Question - Where do bilberries come from?

Answered by: Elizabeth Cox  |  Category: General  |  Last Updated: 20-06-2022  |  Views: 1073  |  Total Questions: 14

The bilberry plant (Figure 4. 1) is a low-growing shrub native to northern Europe, but is now also found in parts of North America and Asia. Bilberry is also known as European blueberry, whortleberry, huckleberry, and blaeberry. It's a small shrub. Bilberry grows wild in the arctic and subarctic regions of the Northern Hemisphere. The bulberry shrub produces round blue berries also known as bilberries. Bilberries are smaller and darker than blueberries, appearing to be almost black with a hint of blue. Bilberries are more intensely flavoured than blueberries, but they are softer and juicier than blueberries making them difficult to transport. In fact, outside the U. S. the bilberry is sometimes referred to as a blueberry. True blueberries, however, are native to the United States, whereas bilberries are native to Northern Europe and certain parts of North America and Asia. Both berries possess health-promoting antioxidant compounds, vitamins and minerals. Intrepid wild-food enthusiasts still go bilberry hunting in August and September. For the rest of us, though, they can be hard to get hold of. After a good harvest, fresh Polish bilberries can be bought at Booths (booths. co. uk; 01772 693800).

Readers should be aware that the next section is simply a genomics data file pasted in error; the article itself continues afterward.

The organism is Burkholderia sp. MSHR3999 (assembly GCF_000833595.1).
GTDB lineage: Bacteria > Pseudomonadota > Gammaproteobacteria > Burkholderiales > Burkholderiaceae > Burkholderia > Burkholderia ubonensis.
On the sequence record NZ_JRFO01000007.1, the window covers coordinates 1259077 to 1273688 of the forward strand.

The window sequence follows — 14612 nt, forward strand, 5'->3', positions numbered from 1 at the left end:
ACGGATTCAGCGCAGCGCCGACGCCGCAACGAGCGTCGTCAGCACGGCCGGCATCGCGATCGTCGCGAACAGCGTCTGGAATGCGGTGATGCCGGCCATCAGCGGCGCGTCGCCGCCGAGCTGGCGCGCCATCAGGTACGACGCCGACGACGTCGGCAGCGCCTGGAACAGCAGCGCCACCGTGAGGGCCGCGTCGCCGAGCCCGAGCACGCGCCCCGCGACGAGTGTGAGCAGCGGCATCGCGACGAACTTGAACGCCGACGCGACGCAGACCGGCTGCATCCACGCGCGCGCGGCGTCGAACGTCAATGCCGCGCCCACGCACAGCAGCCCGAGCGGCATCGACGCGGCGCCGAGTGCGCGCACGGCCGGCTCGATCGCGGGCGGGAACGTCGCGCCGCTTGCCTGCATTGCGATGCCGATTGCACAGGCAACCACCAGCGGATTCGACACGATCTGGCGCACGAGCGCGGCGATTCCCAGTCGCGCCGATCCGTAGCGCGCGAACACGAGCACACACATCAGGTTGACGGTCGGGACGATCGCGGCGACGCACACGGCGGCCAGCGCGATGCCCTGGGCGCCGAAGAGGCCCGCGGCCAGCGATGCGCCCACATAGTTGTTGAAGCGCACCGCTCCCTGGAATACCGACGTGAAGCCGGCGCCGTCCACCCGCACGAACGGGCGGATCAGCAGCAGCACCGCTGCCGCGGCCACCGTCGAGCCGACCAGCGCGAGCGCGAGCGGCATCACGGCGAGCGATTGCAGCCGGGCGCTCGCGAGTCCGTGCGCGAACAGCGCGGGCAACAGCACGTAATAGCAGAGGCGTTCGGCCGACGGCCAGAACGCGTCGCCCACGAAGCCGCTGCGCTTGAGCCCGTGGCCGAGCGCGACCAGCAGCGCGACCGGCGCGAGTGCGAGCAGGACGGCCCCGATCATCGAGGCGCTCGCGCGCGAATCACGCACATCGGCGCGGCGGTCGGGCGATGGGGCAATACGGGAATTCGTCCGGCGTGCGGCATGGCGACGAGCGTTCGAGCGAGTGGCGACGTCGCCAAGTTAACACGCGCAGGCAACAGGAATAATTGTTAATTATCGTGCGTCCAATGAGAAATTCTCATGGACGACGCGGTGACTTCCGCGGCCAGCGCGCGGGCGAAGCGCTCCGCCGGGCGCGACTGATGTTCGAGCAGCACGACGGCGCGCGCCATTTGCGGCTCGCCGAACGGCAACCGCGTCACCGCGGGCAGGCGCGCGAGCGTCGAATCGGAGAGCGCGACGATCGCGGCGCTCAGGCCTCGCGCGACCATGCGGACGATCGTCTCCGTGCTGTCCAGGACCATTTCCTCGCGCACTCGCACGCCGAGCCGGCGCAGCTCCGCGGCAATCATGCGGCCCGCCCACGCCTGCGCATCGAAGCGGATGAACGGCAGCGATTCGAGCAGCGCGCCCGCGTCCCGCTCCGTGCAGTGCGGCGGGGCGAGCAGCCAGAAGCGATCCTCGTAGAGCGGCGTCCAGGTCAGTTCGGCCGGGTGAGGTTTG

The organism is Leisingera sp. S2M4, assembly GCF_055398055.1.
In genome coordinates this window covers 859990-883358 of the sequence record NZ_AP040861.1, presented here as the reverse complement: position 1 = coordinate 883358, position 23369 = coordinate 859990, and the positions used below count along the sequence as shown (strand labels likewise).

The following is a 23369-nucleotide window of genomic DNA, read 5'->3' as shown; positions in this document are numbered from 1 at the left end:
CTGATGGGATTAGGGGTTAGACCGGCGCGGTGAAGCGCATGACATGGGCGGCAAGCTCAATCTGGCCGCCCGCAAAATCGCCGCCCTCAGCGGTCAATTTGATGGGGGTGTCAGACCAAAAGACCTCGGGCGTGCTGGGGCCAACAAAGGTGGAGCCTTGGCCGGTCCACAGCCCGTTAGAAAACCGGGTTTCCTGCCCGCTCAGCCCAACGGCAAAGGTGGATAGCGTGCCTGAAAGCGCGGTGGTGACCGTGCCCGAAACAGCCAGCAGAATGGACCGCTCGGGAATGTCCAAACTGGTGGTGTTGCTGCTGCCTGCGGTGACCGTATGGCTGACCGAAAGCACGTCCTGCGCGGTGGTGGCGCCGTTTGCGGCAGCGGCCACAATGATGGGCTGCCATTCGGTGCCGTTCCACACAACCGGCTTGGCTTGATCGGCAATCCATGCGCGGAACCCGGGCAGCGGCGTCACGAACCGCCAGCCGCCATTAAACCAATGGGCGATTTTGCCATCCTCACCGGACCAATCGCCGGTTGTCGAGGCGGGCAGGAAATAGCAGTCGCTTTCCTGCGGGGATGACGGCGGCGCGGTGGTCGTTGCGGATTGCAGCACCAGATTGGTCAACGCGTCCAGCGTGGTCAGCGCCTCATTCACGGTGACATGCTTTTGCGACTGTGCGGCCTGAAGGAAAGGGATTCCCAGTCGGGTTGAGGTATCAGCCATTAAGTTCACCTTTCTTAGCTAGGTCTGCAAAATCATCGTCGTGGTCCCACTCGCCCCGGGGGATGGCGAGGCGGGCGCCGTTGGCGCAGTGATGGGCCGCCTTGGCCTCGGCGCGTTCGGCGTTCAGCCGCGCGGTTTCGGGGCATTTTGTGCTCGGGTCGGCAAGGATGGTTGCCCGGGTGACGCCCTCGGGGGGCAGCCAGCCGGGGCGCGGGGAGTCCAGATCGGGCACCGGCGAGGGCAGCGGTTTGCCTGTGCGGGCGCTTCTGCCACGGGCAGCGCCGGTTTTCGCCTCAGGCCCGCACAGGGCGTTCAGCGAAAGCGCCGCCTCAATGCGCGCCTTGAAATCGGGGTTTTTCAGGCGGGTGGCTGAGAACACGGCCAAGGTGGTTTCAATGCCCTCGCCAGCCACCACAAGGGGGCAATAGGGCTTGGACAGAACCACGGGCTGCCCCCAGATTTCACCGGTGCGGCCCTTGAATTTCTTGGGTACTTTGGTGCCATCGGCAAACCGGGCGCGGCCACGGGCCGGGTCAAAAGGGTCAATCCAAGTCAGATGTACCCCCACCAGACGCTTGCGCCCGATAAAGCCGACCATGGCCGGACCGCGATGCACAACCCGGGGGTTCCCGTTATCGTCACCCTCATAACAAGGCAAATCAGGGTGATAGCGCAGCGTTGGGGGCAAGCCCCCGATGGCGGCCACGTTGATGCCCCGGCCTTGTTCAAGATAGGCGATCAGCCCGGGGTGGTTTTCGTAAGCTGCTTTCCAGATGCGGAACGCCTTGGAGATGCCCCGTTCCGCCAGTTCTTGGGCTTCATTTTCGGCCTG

https://www.thespruceeats.com/what-are-bilberries-435421

Bilberries are usually found growing on the high ground and also in hard to reach places. It is, for this reason, you will rarely find bilberries in large quantities, or perhaps at all, in the store. A few northern supermarkets do make them available when in season.

https://www.rxlist.com/consumer_bilberry/drugs-condition.htm

Common side effects of Bilberry include: Wasting syndrome (cachexia): weight loss, muscle loss, fatigue, weakness, loss of appetite. Anemia. Yellowing skin and eyes (jaundice) Excitation at high doses (animal studies) May affect blood sugar levels.

https://www.healthline.com/nutrition/bilberry-benefits

Bilberries are small European blueberries that are rich in many nutrients and beneficial compounds. They're linked to reduced inflammation and blood sugar levels, as well as improved vision and heart health. As is the case with most berries, bilberries are a healthy addition to your diet.

https://www.ediblewildfood.com/bilberry.aspx

Berries are the edible parts of this shrub. They can be used in jams, pies, ice cream, or anything else in which berries are enjoyed. The fruit can be consumed raw or cooked; a slightly acid flavour is detected if eaten raw. The fruit can be dried.

https://plantinstructions.com/fruit/how-to-grow-bilberries/

If you live a cooler zone, choose a planting area with full sun. If you live in a warmer zone, choose a planting area with more shade. Soil must be well draining and acidic for these berries to thrive in. Work the soil to a depth of 8 inches and make a hole as big as the bilberry container and twice as wide.